What can I say about The Great Gatsby that hasn’t already been insightfully discussed? It’s one of those books that are mandatory to read in school. The school walls know more on the subject than any being, and if you listen carefully you can hear them whisper the knowledge of the past, adding to the well-known conversation in literature class.
The Great Gatsby was a book that linearly loomed in my room for years. I read it once mindlessly in high school. I tried to read it again for my own enjoyment, but I never got half way or half way of half way. It’s a slim beast, and I mean that in a positive manner. If you wanted to, you can read Gatsby in one sitting, but Gatsby is too great of a book to be skim through.
It tells the story of Jay Gatsby, through the eyes of Nick Carraway, and his love and his obsession for a girl he dated for a month five years back, Daisy Buchanan.
Simplistically, The Great Gatsby is a love story, but it is also entails the dangers of chasing the American Dream or rather the wrong dream, and notes the lack of empathy from the aristocracy. It takes place in New York during the Jazz Age an age where “gin was the national drink and sex the national obsession,” as the New York Times noted. To F. Scott Fitzgerald, that was the American Dream in the 1920s.
Fitzgerald was a poet I see that now. He wrote beautifully. He wrote about the ugly inners of the rich, but describes them as lovely diamonds. Look at the way he painted Daisy’s voice, “I looked back at my Cousin, who began to ask me questions in her low, thrilling voice. It was the kind of voice that the ear follows up and down, as if each speech is an arrangement of notes that will never be played again. Her face was sad and lovely with bright things in it, bright eyes and a bright passionate mouth, but there was an excitement in her voice that men who had cared for her found difficult to forget: a singing compulsion, a whispered “Listen,” a promise that she had done gay, exciting things just a while since and that there were gay, exciting things hovering in the next hour.” In this way, you fall in love with a character’s façade that masks their immoral personality.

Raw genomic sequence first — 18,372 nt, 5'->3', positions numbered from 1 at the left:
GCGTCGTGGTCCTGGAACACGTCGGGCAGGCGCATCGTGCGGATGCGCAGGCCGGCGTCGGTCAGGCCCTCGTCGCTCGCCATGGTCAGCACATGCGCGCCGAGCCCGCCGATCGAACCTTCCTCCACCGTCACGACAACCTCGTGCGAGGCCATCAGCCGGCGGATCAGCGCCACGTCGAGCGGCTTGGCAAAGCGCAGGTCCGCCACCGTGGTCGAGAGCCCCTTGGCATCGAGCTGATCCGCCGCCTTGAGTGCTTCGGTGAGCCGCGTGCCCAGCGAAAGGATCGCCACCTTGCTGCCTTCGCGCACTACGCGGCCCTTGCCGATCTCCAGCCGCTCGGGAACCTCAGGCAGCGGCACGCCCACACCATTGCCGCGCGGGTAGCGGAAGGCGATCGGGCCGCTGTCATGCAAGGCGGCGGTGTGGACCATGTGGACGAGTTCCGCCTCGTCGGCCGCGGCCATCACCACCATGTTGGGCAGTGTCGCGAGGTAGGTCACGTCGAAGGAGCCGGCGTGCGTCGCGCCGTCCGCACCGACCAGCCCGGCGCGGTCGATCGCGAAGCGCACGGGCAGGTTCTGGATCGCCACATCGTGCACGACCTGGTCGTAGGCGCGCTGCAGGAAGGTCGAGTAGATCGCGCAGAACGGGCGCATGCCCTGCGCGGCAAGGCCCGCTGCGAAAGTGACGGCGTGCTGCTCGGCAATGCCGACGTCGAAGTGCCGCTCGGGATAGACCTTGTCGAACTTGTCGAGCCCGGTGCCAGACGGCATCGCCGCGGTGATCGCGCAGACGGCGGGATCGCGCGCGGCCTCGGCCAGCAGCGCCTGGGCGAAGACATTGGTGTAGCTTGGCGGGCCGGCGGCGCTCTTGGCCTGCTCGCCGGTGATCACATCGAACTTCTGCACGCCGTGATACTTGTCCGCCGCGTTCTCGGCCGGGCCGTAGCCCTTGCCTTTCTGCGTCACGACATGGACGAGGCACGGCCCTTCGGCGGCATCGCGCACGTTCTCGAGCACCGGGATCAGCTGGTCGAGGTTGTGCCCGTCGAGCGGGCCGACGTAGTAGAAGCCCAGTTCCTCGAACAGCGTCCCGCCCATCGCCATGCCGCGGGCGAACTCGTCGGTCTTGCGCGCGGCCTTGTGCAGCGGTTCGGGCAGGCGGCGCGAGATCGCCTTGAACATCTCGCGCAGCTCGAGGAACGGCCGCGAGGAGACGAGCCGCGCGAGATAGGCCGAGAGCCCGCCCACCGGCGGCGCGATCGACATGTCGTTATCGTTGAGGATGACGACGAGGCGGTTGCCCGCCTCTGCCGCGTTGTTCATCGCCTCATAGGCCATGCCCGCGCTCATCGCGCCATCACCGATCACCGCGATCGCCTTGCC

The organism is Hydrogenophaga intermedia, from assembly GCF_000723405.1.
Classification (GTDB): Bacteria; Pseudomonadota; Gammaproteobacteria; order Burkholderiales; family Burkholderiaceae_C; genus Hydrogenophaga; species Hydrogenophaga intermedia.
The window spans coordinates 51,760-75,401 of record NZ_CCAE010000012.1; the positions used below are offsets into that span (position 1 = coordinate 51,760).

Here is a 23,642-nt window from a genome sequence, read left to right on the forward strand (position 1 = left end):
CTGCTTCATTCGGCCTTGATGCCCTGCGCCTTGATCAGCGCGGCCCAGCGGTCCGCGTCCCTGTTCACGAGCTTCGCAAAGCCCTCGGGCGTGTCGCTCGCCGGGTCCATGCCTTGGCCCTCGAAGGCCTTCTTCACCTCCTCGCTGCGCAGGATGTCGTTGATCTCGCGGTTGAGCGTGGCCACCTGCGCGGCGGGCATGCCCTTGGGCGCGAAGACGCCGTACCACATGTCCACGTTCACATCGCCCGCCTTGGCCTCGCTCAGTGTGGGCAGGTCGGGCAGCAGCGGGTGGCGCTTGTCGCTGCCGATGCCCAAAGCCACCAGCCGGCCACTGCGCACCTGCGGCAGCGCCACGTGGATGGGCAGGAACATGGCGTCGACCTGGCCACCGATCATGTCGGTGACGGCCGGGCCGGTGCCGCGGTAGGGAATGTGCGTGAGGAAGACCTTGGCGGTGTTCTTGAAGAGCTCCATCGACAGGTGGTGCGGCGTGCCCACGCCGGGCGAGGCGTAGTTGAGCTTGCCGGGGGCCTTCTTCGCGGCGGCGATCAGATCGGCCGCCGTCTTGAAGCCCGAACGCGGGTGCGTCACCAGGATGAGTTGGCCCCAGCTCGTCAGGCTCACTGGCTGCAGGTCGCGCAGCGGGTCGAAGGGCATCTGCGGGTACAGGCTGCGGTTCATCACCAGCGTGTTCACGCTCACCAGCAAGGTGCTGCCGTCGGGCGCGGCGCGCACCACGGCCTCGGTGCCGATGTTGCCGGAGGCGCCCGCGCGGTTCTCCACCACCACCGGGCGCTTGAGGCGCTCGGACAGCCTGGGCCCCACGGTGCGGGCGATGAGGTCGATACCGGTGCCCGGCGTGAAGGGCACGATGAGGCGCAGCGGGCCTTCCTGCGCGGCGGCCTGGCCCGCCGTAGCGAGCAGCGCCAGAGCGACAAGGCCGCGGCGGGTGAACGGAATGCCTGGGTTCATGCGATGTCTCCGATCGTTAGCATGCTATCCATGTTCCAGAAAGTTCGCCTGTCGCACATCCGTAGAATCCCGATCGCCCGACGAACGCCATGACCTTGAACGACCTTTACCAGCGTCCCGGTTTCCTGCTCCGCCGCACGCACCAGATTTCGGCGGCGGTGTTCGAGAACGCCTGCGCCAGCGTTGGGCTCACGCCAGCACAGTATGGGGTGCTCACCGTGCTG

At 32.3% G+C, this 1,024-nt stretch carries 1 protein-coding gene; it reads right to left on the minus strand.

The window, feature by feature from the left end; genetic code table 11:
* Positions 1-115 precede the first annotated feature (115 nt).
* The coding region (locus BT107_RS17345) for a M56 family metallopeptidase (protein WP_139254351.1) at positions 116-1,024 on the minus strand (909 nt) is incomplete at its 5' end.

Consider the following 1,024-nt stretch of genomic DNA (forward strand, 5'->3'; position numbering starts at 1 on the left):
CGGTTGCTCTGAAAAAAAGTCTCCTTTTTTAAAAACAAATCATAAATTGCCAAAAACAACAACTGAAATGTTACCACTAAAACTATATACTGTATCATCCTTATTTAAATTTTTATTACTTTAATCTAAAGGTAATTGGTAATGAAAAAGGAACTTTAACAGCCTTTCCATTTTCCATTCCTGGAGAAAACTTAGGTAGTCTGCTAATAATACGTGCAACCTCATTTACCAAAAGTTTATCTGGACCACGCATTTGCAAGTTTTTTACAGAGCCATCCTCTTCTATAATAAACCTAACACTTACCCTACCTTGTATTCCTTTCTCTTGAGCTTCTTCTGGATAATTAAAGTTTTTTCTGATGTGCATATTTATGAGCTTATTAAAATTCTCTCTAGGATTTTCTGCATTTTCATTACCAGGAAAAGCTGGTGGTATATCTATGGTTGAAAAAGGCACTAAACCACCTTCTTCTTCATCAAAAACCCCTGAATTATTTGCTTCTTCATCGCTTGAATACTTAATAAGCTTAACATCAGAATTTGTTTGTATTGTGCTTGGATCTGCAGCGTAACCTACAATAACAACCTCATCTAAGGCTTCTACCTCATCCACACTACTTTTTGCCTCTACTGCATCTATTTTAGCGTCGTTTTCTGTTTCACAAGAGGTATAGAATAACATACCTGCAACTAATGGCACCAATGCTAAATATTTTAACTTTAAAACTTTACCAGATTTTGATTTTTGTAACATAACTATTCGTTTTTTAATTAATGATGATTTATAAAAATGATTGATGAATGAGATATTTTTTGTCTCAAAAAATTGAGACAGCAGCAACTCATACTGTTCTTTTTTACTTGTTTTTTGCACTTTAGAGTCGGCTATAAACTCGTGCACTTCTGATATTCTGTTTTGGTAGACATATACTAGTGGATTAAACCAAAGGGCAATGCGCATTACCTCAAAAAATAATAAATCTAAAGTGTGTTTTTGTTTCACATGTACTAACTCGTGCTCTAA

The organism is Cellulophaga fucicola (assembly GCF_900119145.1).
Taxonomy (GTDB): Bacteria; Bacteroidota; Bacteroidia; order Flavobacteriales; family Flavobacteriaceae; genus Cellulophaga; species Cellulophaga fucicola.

I lovingly envy the way Fitzgerald wrote. If I could, I would copy The Great Gatsby word per word in my notebook. The words easily roll off the tongue from the beginning of the novel, “In my younger and more vulnerable years my father gave me some advice that I’ve been turning over in my mind ever since.” Listen to it. It’s poetry but not in the form that a poet writes a poem, it’s lyricism.
As I reflect on the emotions Gatsby has encompassed me in, I ask myself is the American Dream now so different from the American Dream back then? The answer, I think, is no. We are all trying to get a little more drunk and little more richer. Enough is never enough. For Gatsby it wasn’t enough for Daisy to just love him, but she had to say she never loved Tom. For Tom one women isn’t enough. As Nick says the closer we get to our dream the further away they seem, but that doesn’t matter cause, “tomorrow we will run faster, stretch out our arms farther,” and maybe one day we will be satisfied.